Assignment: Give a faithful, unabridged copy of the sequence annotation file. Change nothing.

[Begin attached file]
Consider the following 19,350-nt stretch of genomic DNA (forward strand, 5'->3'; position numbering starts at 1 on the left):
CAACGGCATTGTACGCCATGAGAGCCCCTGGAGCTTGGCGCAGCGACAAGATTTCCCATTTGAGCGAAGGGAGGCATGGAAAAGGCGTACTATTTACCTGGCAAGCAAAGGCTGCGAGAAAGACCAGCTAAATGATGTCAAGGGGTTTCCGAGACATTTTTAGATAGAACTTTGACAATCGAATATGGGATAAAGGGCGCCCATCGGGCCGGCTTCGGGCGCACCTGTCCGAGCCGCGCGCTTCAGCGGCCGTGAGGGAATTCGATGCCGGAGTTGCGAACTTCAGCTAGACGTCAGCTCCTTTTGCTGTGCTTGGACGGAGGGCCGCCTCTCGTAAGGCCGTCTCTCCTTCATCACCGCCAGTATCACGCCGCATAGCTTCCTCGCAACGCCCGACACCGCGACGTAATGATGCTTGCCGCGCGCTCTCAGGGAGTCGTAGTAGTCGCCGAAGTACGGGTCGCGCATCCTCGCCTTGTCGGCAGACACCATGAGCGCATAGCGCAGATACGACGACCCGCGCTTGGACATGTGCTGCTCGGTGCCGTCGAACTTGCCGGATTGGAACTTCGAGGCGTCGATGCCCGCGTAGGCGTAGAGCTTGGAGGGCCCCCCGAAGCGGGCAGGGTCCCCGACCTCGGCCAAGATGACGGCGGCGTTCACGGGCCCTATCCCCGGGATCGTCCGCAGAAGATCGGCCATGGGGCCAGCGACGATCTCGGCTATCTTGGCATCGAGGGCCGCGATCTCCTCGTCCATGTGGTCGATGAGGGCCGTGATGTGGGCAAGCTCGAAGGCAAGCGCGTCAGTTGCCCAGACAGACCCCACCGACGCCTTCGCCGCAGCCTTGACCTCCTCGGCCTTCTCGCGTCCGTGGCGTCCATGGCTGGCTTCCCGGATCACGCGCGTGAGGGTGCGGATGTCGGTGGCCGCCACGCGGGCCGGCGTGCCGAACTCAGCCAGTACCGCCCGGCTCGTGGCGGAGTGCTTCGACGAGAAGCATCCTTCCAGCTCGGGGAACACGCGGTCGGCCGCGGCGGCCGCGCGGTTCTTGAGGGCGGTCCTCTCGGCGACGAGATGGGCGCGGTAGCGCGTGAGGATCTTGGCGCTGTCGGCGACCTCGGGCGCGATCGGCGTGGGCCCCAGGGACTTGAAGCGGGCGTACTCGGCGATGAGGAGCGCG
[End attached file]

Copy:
Consider the following 19,350-nt stretch of genomic DNA (forward strand, 5'->3'; position numbering starts at 1 on the left):
CAACGGCATTGTACGCCATGAGAGCCCCTGGAGCTTGGCGCAGCGACAAGATTTCCCATTTGAGCGAAGGGAGGCATGGAAAAGGCGTACTATTTACCTGGCAAGCAAAGGCTGCGAGAAAGACCAGCTAAATGATGTCAAGGGGTTTCCGAGACATTTTTAGATAGAACTTTGACAATCGAATATGGGATAAAGGGCGCCCATCGGGCCGGCTTCGGGCGCACCTGTCCGAGCCGCGCGCTTCAGCGGCCGTGAGGGAATTCGATGCCGGAGTTGCGAACTTCAGCTAGACGTCAGCTCCTTTTGCTGTGCTTGGACGGAGGGCCGCCTCTCGTAAGGCCGTCTCTCCTTCATCACCGCCAGTATCACGCCGCATAGCTTCCTCGCAACGCCCGACACCGCGACGTAATGATGCTTGCCGCGCGCTCTCAGGGAGTCGTAGTAGTCGCCGAAGTACGGGTCGCGCATCCTCGCCTTGTCGGCAGACACCATGAGCGCATAGCGCAGATACGACGACCCGCGCTTGGACATGTGCTGCTCGGTGCCGTCGAACTTGCCGGATTGGAACTTCGAGGCGTCGATGCCCGCGTAGGCGTAGAGCTTGGAGGGCCCCCCGAAGCGGGCAGGGTCCCCGACCTCGGCCAAGATGACGGCGGCGTTCACGGGCCCTATCCCCGGGATCGTCCGCAGAAGATCGGCCATGGGGCCAGCGACGATCTCGGCTATCTTGGCATCGAGGGCCGCGATCTCCTCGTCCATGTGGTCGATGAGGGCCGTGATGTGGGCAAGCTCGAAGGCAAGCGCGTCAGTTGCCCAGACAGACCCCACCGACGCCTTCGCCGCAGCCTTGACCTCCTCGGCCTTCTCGCGTCCGTGGCGTCCATGGCTGGCTTCCCGGATCACGCGCGTGAGGGTGCGGATGTCGGTGGCCGCCACGCGGGCCGGCGTGCCGAACTCAGCCAGTACCGCCCGGCTCGTGGCGGAGTGCTTCGACGAGAAGCATCCTTCCAGCTCGGGGAACACGCGGTCGGCCGCGGCGGCCGCGCGGTTCTTGAGGGCGGTCCTCTCGGCGACGAGATGGGCGCGGTAGCGCGTGAGGATCTTGGCGCTGTCGGCGACCTCGGGCGCGATCGGCGTGGGCCCCAGGGACTTGAAGCGGGCGTACTCGGCGATGAGGAGCGCG